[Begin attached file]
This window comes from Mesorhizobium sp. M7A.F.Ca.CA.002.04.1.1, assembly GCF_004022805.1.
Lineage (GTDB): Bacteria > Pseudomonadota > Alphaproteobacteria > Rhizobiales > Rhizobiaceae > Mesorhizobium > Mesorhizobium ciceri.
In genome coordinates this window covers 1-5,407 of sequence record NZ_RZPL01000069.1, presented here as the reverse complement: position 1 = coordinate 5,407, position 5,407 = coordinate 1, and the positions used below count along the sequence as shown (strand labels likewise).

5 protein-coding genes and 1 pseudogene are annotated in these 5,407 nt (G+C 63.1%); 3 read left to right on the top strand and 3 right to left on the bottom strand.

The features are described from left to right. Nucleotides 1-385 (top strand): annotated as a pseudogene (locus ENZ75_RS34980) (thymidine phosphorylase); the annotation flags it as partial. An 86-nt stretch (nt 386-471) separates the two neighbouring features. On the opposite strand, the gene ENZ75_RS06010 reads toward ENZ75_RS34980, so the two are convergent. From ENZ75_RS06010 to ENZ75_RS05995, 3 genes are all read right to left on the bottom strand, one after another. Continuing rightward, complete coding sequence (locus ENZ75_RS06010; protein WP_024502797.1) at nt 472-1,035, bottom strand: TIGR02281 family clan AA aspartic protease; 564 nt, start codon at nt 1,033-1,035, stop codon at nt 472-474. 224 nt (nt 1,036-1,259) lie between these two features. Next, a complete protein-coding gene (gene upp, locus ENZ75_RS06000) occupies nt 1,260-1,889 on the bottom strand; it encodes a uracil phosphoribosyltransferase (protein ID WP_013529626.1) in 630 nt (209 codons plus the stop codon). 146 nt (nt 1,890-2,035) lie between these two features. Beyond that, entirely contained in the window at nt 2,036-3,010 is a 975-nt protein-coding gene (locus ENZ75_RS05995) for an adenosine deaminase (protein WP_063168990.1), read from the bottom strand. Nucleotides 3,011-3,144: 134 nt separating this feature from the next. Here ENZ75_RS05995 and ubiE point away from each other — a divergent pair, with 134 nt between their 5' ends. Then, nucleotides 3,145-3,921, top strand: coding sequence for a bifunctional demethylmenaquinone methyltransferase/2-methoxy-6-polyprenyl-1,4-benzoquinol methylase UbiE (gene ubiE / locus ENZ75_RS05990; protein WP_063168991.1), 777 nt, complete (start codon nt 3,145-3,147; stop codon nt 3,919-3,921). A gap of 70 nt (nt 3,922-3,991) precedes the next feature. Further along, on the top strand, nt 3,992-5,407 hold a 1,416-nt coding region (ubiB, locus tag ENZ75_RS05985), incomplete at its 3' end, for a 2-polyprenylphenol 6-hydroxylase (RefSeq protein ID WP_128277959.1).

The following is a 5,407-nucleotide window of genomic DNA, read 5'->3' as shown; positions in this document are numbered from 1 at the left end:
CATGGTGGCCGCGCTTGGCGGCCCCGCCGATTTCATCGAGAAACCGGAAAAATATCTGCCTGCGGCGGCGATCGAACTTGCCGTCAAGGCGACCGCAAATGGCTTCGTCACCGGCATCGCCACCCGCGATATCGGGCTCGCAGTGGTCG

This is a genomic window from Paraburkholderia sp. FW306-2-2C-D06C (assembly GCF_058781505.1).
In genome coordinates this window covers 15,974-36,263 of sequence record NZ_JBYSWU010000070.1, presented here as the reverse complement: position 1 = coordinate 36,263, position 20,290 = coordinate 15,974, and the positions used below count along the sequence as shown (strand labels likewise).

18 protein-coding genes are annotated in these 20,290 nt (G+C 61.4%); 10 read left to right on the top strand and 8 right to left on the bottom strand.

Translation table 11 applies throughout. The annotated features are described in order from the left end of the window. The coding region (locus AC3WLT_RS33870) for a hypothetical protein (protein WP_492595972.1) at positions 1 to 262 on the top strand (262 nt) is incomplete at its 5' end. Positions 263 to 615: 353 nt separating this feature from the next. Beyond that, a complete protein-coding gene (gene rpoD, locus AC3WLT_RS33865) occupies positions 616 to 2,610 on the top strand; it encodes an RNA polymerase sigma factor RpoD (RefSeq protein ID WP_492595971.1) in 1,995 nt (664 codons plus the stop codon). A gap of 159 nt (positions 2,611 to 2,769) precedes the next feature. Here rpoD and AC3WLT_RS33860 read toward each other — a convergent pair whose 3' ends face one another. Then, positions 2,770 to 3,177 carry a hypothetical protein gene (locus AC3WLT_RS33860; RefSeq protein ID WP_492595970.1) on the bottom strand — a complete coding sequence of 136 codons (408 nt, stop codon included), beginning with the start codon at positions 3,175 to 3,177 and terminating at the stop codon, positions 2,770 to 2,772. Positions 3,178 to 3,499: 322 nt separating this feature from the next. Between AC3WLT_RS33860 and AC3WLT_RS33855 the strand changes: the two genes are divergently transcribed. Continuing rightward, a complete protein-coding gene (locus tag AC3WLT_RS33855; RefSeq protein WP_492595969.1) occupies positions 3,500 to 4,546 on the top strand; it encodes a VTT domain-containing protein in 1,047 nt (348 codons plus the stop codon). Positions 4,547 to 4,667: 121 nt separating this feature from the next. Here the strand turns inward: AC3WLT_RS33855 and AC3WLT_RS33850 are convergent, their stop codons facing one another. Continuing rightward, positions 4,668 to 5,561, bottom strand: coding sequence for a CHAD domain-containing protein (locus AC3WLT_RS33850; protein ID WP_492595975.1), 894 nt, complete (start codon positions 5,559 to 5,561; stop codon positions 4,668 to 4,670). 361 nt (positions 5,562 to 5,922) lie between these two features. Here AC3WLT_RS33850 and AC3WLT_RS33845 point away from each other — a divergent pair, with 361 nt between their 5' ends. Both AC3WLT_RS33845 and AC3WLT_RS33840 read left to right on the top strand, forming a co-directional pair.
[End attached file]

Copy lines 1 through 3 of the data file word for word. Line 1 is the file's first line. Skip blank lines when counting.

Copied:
This window comes from Mesorhizobium sp. M7A.F.Ca.CA.002.04.1.1, assembly GCF_004022805.1.
Lineage (GTDB): Bacteria > Pseudomonadota > Alphaproteobacteria > Rhizobiales > Rhizobiaceae > Mesorhizobium > Mesorhizobium ciceri.
In genome coordinates this window covers 1-5,407 of sequence record NZ_RZPL01000069.1, presented here as the reverse complement: position 1 = coordinate 5,407, position 5,407 = coordinate 1, and the positions used below count along the sequence as shown (strand labels likewise).